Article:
• Simone

Do we have a responsibility for using public services we are entitled to?

I was prompted to ask this question after hearing countless of stories of families caring for their loved ones around the clock, 24 hours a day, 7 days per week, 52 weeks per year. Too often family including several generations of relatives juggling full-time jobs and child care responsibilities whilst providing personal assistance with daily living activities to a elderly relative with both physical and mental health needs are becoming the norm.

The level of care is not simply checking loved ones are okay within their own homes. Care can often be of an extended nature covering substantial personal tasks such as hoisting and moving the disabled person safety from bedroom to bathroom, dressing whilst maintaining the person’s wellbeing. It’s clear from the outset there is a lot of pride with not simply ensuring the relative is up and dressed and fed, but their environment is well maintained and attention to detail is a must that includes maintaining upkeep of the garden and alike.

Why aren’t families (as its usually them) are not asking for any assistance from either the local authority or NHS despite the heavy caring responsibilities for their loved ones. The latter if the loved one meets the assessed criteria for NHS continuing care then they would receive care free at the point of need, no financial assessment is needed.

If as a nation fewer and fewer people engage in the system, then is there a danger of the services becoming more marginalised and stigmatised, only used by those unable to cope or unable to source and fund their own care. Research has shown that universal services that have a general buy-in from the population are services that are more likely to be well-maintained, resourced and highly regarded.The NHS is a good example, the resourcing and continuation of the services (whilst far from perfect) is because people from different social classes and backgrounds are being treated and care for. However, when the welfare system only provides financial-means tested services, then by nature the services are only being made available for the poor, who are generally experiencing social disadvantage.Increasingly, social care services are being expected to do more and more for less and less funding, resulting in downward pressure on quality and price. This in turn makes requesting for social care services more unlikely, especially if the care provided is likely to be of a poor quality or are failed to be provided in a consistent manner by reliable and known care workers. It therefore becomes a vicious circle, where less investment is made in social care services as a result of fewer family members wanting to use the services – to the point where one day, they may be gone for ever.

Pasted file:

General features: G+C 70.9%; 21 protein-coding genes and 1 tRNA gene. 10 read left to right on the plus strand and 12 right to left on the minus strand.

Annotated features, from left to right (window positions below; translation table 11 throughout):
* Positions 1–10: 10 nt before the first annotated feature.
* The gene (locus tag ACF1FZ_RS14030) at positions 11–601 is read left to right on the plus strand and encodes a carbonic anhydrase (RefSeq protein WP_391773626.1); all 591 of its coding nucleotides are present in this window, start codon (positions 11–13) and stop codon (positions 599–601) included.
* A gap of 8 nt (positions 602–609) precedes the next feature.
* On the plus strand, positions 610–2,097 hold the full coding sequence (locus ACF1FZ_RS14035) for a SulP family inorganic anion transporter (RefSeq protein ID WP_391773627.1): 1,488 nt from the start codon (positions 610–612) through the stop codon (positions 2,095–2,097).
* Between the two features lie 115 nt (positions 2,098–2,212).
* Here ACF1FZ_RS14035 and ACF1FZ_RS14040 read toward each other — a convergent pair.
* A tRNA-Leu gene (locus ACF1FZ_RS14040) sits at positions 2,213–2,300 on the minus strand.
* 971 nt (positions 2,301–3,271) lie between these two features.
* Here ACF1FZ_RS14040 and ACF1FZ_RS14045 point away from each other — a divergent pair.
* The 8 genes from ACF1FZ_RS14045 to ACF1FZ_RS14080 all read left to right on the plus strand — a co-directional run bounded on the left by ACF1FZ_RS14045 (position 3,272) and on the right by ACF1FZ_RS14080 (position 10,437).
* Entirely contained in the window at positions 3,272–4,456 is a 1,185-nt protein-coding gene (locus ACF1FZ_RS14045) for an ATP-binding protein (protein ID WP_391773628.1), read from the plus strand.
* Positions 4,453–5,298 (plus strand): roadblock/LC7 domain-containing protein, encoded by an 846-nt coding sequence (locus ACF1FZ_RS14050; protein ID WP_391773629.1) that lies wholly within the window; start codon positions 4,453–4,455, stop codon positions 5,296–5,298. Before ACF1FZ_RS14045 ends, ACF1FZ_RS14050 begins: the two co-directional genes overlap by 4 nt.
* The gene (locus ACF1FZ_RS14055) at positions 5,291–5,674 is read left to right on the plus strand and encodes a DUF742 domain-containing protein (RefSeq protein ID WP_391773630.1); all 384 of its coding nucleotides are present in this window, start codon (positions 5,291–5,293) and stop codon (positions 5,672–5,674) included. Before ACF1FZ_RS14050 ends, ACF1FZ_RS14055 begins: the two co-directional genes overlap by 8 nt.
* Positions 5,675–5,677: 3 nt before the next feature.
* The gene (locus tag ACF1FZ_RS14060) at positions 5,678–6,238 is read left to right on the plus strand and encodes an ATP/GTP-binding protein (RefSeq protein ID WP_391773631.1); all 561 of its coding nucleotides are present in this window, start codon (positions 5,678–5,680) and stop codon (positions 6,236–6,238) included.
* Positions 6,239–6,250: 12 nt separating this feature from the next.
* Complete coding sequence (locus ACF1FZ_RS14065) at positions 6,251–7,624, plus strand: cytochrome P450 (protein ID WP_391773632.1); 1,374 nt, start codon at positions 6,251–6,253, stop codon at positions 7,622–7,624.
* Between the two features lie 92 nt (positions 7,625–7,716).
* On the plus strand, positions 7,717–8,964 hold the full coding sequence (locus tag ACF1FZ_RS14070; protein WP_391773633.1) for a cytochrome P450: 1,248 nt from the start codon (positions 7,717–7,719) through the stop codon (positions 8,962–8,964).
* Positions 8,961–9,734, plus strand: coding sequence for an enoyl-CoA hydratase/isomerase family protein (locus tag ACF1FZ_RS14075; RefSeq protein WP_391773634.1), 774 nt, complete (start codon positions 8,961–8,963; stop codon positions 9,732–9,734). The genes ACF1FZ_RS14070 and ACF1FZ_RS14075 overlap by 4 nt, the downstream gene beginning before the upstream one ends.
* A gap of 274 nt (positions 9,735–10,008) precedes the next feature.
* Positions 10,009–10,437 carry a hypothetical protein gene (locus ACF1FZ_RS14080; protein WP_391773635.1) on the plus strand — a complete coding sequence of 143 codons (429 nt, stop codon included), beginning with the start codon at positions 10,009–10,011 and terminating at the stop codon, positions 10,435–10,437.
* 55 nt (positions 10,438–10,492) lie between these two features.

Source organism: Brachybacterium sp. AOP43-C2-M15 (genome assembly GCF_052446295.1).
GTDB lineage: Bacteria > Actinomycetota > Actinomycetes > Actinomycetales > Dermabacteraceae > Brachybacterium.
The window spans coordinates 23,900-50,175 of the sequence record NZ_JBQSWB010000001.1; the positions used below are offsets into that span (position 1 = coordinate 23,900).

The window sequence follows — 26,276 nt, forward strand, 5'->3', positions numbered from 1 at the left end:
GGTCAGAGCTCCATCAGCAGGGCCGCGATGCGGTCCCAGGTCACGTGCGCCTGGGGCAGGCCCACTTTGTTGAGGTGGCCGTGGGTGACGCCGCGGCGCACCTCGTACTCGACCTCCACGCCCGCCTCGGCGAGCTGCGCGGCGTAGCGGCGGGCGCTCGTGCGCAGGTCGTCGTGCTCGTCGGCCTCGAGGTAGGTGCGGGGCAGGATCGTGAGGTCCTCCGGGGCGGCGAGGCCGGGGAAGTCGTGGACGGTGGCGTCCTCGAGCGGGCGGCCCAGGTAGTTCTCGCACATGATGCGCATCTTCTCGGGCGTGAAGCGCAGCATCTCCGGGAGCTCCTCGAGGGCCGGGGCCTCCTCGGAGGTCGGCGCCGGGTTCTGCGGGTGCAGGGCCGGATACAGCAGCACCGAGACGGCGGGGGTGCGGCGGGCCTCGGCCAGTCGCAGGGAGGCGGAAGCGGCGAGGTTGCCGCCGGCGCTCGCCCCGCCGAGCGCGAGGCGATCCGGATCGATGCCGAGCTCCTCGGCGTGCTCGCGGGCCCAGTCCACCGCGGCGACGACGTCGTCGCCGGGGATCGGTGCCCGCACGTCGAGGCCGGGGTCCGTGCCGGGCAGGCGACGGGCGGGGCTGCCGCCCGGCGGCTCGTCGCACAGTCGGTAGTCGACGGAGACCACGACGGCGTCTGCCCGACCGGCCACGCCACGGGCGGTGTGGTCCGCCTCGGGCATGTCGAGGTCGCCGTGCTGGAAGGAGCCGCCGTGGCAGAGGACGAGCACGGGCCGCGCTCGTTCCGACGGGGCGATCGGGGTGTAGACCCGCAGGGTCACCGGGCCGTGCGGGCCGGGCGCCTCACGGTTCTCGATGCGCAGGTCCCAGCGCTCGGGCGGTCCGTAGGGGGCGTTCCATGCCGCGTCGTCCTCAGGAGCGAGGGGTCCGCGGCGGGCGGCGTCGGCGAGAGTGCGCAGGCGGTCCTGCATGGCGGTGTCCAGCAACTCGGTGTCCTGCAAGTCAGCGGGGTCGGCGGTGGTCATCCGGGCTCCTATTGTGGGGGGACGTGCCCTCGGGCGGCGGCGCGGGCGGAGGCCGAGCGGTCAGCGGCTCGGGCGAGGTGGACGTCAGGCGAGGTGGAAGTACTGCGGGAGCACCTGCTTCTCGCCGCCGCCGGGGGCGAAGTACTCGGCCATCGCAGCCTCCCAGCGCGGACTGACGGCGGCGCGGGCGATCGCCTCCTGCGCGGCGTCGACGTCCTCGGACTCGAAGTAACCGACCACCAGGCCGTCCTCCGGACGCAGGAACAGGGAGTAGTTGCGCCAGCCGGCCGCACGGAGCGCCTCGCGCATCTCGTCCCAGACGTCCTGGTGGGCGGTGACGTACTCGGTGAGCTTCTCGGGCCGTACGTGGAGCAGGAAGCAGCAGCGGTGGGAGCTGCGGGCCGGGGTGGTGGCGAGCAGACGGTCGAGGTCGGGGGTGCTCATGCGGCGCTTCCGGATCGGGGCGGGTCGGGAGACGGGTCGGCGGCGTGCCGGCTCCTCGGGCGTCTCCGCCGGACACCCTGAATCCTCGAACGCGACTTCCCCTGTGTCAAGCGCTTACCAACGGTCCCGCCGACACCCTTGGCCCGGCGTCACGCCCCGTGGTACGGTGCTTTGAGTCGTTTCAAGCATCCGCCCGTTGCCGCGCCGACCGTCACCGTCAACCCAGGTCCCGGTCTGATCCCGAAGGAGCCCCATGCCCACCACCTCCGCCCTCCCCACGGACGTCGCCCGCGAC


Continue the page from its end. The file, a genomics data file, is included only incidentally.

But there is one way of getting around the issue of poor quality care that is to request a direct payment which can be used to employ social care workers of one’s choosing. However, direct payments regulations are based on public policy, where there’s no need to pay relatives for that which they would willingly do for free, out of ordinary love and affection. Hence, social care provision is based on the assumption that family providing care is really expected to get on with it, with little interference from the state. And families should only look to the state if they are desperate and unable to provide the care for their loved ones.

If the market cannot provide community care services that accommodate families requirements then surely it becomes a market failure. In such failings is it our duty as citizens to engage in services to stimulate and create a market that will deliver what families require to provide familiar and on-going support for their loved ones. On one hand, it could be argued that there is no duty for any of us to engage in any public services. However, through none or disengagement in public services, is there a risk of fellow citizens with fewer resources than ourselves losing out of receiving social care support because they will no longer be there.

If we do not use the services, we are in danger of not only losing them for ourselves but for future generations who may not be able to provide the level and quality of care for our loved ones. And therefore the question is, do we owe a responsibility for using social care services in the interests of others who may need to rely upon the more than we do.

Secondary, our lack of responsibility for using and shaping the social care provision is what is causing the quality of provision?

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